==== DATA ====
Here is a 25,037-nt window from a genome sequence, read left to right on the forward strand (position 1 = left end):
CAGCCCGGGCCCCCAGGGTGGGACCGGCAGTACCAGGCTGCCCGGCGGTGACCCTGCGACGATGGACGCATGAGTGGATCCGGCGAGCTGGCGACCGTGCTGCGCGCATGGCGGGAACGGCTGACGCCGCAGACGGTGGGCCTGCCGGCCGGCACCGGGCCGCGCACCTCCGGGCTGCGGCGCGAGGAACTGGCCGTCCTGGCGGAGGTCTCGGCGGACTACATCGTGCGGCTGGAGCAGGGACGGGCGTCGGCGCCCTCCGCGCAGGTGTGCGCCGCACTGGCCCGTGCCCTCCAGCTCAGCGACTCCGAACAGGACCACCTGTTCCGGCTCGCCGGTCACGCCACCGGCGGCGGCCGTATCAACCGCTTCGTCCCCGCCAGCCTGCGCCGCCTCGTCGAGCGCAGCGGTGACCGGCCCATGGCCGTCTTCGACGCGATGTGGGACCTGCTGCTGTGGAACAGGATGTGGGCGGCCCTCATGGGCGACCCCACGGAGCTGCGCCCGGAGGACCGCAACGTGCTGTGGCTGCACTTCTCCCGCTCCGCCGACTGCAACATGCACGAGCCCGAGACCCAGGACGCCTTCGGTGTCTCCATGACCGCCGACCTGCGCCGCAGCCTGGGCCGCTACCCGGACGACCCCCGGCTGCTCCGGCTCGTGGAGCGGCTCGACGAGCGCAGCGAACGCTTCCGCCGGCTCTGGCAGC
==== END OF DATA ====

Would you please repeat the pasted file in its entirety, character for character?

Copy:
Here is a 25,037-nt window from a genome sequence, read left to right on the forward strand (position 1 = left end):
CAGCCCGGGCCCCCAGGGTGGGACCGGCAGTACCAGGCTGCCCGGCGGTGACCCTGCGACGATGGACGCATGAGTGGATCCGGCGAGCTGGCGACCGTGCTGCGCGCATGGCGGGAACGGCTGACGCCGCAGACGGTGGGCCTGCCGGCCGGCACCGGGCCGCGCACCTCCGGGCTGCGGCGCGAGGAACTGGCCGTCCTGGCGGAGGTCTCGGCGGACTACATCGTGCGGCTGGAGCAGGGACGGGCGTCGGCGCCCTCCGCGCAGGTGTGCGCCGCACTGGCCCGTGCCCTCCAGCTCAGCGACTCCGAACAGGACCACCTGTTCCGGCTCGCCGGTCACGCCACCGGCGGCGGCCGTATCAACCGCTTCGTCCCCGCCAGCCTGCGCCGCCTCGTCGAGCGCAGCGGTGACCGGCCCATGGCCGTCTTCGACGCGATGTGGGACCTGCTGCTGTGGAACAGGATGTGGGCGGCCCTCATGGGCGACCCCACGGAGCTGCGCCCGGAGGACCGCAACGTGCTGTGGCTGCACTTCTCCCGCTCCGCCGACTGCAACATGCACGAGCCCGAGACCCAGGACGCCTTCGGTGTCTCCATGACCGCCGACCTGCGCCGCAGCCTGGGCCGCTACCCGGACGACCCCCGGCTGCTCCGGCTCGTGGAGCGGCTCGACGAGCGCAGCGAACGCTTCCGCCGGCTCTGGCAGC